I
Մեր Հայրենիք, ազատ անկախ,
Որ ապրել է դարեդար
𝄆 Յուր[b] որդիքը արդ կանչում են
Ազատ, անկախ Հայաստան։ 𝄇

II
Ահա եղբայր քեզ մի դրոշ,
Որ իմ ձեռքով գործեցի
𝄆 Գիշերները ես քուն չեղա(յ),
Արտասուքով լվացի։ 𝄇

III
Նայիր նրան՝ երեք գոյնով,
Նուիրական մեր նշան
𝄆 Թող փողփողի թշնամու դեմ
Թող միշտ պանծայ Հայաստան։ 𝄇

IV
Ամենայն տեղ մահը մի է
Մարդ մի անգամ պիտ մեռնի,
𝄆 Բայց երանի՝ որ իւր ազգի
Ազատության կը զոհվի։ 𝄇

I
Mer Hayreniḱ, azat ankakh,
Vor aprel e daredar
𝄆 Yur vordiḱə ard kanchum en
Azat, ankakh Hayastan. 𝄇

II
Aha yeghbayr ḱez mi drosh,
Vor im dzerrḱov gortzetsi
𝄆 Gishernerə yes ḱun chegha(y),
Artasuḱov lvatsi. 𝄇

III
Nayir nran yereḱ guynov,
Nvirakan mer nshan
𝄆 T́ogh ṕoghṕoghi t́shnamu dem
T́ogh misht pantza Hayastan. 𝄇

IV
Amenayn tegh mahə mi e
Mard mi angam pit merrni,
𝄆 Bayts yerani, vor yur azgi
Azatut́yan kzohvi. 𝄇

1
[mɛɾ hɑj.ɾɛ.ˈnikʰ | ɑ.ˈzɑt ɑŋ.ˈkɑχ |]
[vɔɾ ɑ.ˈpɾɛl ɛ dɑ.ɾɛ.ˈdɑɾ ‖]
𝄆 [juɾ vɔɾ.ˈdi.kʰə ɑɾd kɑn.ˈt͡ʃʰum ɛn |]
[ɑ.ˈzɑt ɑŋ.ˈkɑχ hɑ.jɑ.ˈstɑn ‖] 𝄇

2
[ɑ.ˈhɑ jɛʁ.ˈbɑjɾ | kʰɛz mi də.ˈɾɔʃ |]
[vɔɾ im d͡zɛr.ˈkʰɔv gɔɾ.t͡sɛ.ˈt͡sʰi ‖]
𝄆 [gi.ʃɛɾ.ˈnɛ.ɾə jɛs kʰun t͡ʃʰɛ.ˈʁɑ |]
[ɑɾ.tɑ.su.ˈkʰɔv lə.vɑ.ˈt͡sʰi ‖] 𝄇

3
[nɑ.ˈjiɾ nə.ˈɾɑn | jɛ.ˈɾɛkʰ guj.ˈnɔv |]
[nə.vi.ɾɑ.ˈkɑn mɛɾ nə.ˈʃɑn ‖]
𝄆 [tʰɔʁ pʰɔʁ.pʰɔ.ˈʁi tʰəʃ.nɑ.ˈmu dɛm |]
[tʰɔʁ miʃt pɑn.ˈt͡sɑ hɑ.jɑ.ˈstɑn ‖] 𝄇

4
[ɑ.mɛ.ˈnɑjn tɛʁ | ˈmɑ.hə mi ɛ ‖]
[mɑɾd mi ɑŋ.ˈkʰɑm pit mɛr.ˈni |]
𝄆 [bɑjt͡sʰ jɛ.ɾɑ.ˈni | vɔɾ juɾ ɑz.ˈgi]
[ɑ.zɑ.tu.ˈtʰjɑn kə zɔh.ˈvi ‖] 𝄇

I
Our Fatherland, free, independent,
That has lived for centuries,
𝄆 Is now summoning its sons
To the free, independent Armenia. 𝄇

II
Here is a flag for you my brother,
That I have sewed
𝄆 Over the sleepless nights,
And bathed in my tears. 𝄇

III
Look at it, tricoloured,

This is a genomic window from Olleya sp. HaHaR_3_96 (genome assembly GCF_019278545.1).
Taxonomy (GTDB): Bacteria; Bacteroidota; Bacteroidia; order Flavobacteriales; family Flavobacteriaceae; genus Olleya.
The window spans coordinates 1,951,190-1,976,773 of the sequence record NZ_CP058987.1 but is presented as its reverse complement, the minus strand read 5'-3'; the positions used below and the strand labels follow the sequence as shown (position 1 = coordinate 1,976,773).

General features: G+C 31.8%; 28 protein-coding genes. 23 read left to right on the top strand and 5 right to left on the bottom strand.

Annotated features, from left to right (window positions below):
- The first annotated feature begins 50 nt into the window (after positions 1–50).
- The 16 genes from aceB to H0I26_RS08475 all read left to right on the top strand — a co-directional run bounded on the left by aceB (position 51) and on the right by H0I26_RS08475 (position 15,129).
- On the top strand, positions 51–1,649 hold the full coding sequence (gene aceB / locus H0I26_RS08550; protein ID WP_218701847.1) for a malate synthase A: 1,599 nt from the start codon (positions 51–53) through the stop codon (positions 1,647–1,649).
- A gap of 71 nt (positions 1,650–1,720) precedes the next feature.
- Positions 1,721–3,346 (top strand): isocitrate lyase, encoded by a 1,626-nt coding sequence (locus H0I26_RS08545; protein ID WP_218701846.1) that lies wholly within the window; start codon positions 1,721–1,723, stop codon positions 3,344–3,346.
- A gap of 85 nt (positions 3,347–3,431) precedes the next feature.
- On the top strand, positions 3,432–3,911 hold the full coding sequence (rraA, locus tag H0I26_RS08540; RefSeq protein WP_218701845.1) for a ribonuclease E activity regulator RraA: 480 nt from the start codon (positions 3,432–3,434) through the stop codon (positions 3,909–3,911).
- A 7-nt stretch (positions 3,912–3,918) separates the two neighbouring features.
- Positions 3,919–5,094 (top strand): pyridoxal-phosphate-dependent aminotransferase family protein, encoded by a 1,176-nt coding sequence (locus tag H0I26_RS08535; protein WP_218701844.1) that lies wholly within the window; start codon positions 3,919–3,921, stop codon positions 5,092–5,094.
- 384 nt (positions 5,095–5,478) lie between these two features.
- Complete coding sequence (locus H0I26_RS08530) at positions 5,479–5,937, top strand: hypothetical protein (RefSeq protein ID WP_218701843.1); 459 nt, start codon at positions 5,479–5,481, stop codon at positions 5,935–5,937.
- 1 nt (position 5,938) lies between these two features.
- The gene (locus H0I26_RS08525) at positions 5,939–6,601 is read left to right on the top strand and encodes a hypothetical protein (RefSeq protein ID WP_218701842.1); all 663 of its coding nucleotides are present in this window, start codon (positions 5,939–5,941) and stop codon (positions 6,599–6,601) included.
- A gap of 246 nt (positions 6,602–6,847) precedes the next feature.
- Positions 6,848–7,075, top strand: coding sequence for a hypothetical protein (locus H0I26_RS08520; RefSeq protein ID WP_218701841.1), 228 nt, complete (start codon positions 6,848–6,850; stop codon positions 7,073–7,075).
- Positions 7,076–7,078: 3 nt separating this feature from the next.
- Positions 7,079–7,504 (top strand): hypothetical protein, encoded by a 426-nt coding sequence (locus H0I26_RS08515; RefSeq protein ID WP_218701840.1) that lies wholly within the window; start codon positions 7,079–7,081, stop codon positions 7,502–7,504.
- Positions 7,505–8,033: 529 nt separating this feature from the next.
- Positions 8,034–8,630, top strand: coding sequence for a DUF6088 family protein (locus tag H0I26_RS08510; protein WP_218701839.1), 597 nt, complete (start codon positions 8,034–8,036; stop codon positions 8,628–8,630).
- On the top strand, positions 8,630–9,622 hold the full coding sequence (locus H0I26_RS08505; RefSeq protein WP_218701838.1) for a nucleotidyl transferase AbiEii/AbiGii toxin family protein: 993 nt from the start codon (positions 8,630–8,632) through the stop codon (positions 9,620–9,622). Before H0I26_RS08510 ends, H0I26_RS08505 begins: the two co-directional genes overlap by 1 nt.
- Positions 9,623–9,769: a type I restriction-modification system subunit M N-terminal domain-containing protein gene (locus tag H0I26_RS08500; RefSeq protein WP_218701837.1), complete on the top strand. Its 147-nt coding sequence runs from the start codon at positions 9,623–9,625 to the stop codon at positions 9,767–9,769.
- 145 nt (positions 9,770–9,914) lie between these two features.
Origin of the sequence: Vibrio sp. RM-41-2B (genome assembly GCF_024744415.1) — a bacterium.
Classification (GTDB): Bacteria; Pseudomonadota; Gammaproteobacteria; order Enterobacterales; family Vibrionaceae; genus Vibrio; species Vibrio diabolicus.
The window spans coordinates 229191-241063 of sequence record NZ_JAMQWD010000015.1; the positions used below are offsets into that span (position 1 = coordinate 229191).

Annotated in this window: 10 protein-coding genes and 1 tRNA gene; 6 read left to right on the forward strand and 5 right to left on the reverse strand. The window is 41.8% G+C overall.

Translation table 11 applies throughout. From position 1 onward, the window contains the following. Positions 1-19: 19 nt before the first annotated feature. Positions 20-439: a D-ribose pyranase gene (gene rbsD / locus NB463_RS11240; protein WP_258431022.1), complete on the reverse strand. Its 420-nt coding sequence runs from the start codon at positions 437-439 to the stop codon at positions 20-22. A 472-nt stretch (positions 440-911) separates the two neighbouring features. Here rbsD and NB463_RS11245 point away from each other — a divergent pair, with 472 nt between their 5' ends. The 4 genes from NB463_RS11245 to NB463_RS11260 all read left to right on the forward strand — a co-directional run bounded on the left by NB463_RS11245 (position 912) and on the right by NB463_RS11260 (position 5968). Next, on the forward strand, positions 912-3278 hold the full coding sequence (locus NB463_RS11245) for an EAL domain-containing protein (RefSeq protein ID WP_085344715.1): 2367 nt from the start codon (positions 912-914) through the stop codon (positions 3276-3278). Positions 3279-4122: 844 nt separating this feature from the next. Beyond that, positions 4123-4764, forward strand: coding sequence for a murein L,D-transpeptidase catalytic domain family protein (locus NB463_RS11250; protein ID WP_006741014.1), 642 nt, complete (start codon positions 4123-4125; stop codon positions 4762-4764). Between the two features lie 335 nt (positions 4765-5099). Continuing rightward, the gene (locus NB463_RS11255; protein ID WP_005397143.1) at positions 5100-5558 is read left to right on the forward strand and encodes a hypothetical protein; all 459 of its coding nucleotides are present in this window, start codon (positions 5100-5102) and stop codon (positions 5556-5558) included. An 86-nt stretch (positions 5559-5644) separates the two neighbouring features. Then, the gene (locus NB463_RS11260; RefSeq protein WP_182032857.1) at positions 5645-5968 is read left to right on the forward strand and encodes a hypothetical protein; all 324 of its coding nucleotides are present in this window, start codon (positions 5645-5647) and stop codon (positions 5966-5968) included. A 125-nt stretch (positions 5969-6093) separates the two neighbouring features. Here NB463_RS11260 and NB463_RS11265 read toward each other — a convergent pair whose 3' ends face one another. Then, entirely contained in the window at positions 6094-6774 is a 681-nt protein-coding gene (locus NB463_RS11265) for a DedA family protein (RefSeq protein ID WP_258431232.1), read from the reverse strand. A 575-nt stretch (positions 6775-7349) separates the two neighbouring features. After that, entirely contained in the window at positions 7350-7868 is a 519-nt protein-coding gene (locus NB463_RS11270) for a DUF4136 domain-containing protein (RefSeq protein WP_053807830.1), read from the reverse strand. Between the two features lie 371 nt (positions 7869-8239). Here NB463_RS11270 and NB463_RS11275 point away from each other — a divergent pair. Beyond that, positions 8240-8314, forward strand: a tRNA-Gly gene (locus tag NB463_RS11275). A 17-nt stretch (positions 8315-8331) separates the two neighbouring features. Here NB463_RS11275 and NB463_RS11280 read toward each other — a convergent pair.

A valuable symbol for us.
𝄆 Let it shine against the enemy.
Let Armenia be glorious forever. 𝄇

IV
Death is the same everywhere,
A man dies but once,
𝄆 Blessed is the one who dies
For the freedom of his nation. 𝄇

Original textEdit

"Mer Hayreniḱ" is based on the first, third, fourth and sixth stanzas of Nalbandian's poem The Song of an Italian Girl".[24][25]

Armenian original[26] Romanization English translation

Մեր հայրենիք, թշուառ, անտէր,
Մեր թշնամուց ոտնակոխ,
Իւր որդիքը արդ կանչում է
Հանել իւր վրէժ, քէն ու ոխ:

Ահա՛, եղբայր, քեզ մի դրoշ,
Որ իմ ձեռքով գործեցի,
Գիշերները ես քուն չեղայ,
Արտասուքով լուացի։

Նայի՛ր նորան, երեք գոյնով,
Նուիրական մեր նշան,
Թո՛ղ փողփողի թշնամու դէմ,
Թո՛ղ կործանուի Աւստրիան:

Ամենայն տեղ մահը մի է,
Մարդ մի անգամ պիտ մեռնի.
Բայց երանի՜, որ իւր ազգի
Ազատութեան կը զոհուի:

Mer Hayreniḱ, t́shuarr, anter,
Mer t́shnamuts votnakokh,
Iur vordiḱə ard kanchum e
Hanel iur vrezh, ḱen u vokh.

Aha, yeghbayr, ḱez mi drosh,
Vor im dzerrḱov gortzetsi,
Gishernerə yes ḱun cheghay,
Artasuḱov luatsi.

Nayir noran, yereḱ goynov,
Nuirakan mer nshan,
T́ogh ṕoghṕoghi t́shnamu dem,
T́ogh kortzanui Austrian:

Amenayn tegh mahə mi e,
Mard mi angam pit merrni.
Bayts yerani, vor iur azgi
Azatut́ean kzohui.

Our homeland, miserable, abandoned,
Downtrodden by our foes,
Her sons now calleth,
Ready for revenge, spite and grudge.

Behold, brother, a flag for thee,
That I've sewn with my own hands,
During the sleepness nights,
Bathed in my tears.

Look at it, tricolored,
Our symbol cherished,
Let it shine against the foe,
May Austria be destroyed.

Death is the same everywhere,
Man who dieth but even once.
Blessed is the one who dieth
For the freedom of his land.

In popular cultureEdit

The title of the national anthem is used as the name of a television channel for Armenian expatriates residing in Russia. Mer Hayrenik TV is based in the city of Novosibirsk, the administrative centre of both Novosibirsk Oblast as well as the Siberian Federal District.[27]

NotesEdit

  1. ^ See Help:IPA/Armenian and Armenian phonology.
  2. ^ Sometimes written as the modern form իր (ir) instead.[23]

ReferencesEdit

  1. ^ a b c Waters, Bella (1 September 2008). Armenia in Pictures. Twenty-First Century Books. p. 69. ISBN 9780822585763. Retrieved 29 April 2017.